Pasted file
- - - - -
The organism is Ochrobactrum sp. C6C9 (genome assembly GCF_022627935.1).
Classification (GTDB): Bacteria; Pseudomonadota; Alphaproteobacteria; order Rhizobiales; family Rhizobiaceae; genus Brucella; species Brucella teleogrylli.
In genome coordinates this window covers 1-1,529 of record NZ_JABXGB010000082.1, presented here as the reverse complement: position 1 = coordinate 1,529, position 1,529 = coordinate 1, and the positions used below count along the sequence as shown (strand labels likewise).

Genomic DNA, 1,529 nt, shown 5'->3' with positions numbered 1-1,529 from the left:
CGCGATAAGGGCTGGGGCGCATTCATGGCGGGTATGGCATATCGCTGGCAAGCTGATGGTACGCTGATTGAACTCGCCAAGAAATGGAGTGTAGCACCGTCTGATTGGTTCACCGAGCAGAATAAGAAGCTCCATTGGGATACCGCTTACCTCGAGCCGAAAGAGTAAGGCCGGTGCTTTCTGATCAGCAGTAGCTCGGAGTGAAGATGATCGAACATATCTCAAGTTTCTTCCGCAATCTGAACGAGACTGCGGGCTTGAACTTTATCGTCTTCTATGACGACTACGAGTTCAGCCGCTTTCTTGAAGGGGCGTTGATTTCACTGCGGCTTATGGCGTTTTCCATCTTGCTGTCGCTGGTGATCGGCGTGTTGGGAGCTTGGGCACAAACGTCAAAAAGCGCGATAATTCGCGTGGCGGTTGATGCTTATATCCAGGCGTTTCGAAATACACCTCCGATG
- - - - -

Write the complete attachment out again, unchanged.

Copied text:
The organism is Ochrobactrum sp. C6C9 (genome assembly GCF_022627935.1).
Classification (GTDB): Bacteria; Pseudomonadota; Alphaproteobacteria; order Rhizobiales; family Rhizobiaceae; genus Brucella; species Brucella teleogrylli.
In genome coordinates this window covers 1-1,529 of record NZ_JABXGB010000082.1, presented here as the reverse complement: position 1 = coordinate 1,529, position 1,529 = coordinate 1, and the positions used below count along the sequence as shown (strand labels likewise).

Genomic DNA, 1,529 nt, shown 5'->3' with positions numbered 1-1,529 from the left:
CGCGATAAGGGCTGGGGCGCATTCATGGCGGGTATGGCATATCGCTGGCAAGCTGATGGTACGCTGATTGAACTCGCCAAGAAATGGAGTGTAGCACCGTCTGATTGGTTCACCGAGCAGAATAAGAAGCTCCATTGGGATACCGCTTACCTCGAGCCGAAAGAGTAAGGCCGGTGCTTTCTGATCAGCAGTAGCTCGGAGTGAAGATGATCGAACATATCTCAAGTTTCTTCCGCAATCTGAACGAGACTGCGGGCTTGAACTTTATCGTCTTCTATGACGACTACGAGTTCAGCCGCTTTCTTGAAGGGGCGTTGATTTCACTGCGGCTTATGGCGTTTTCCATCTTGCTGTCGCTGGTGATCGGCGTGTTGGGAGCTTGGGCACAAACGTCAAAAAGCGCGATAATTCGCGTGGCGGTTGATGCTTATATCCAGGCGTTTCGAAATACACCTCCGATG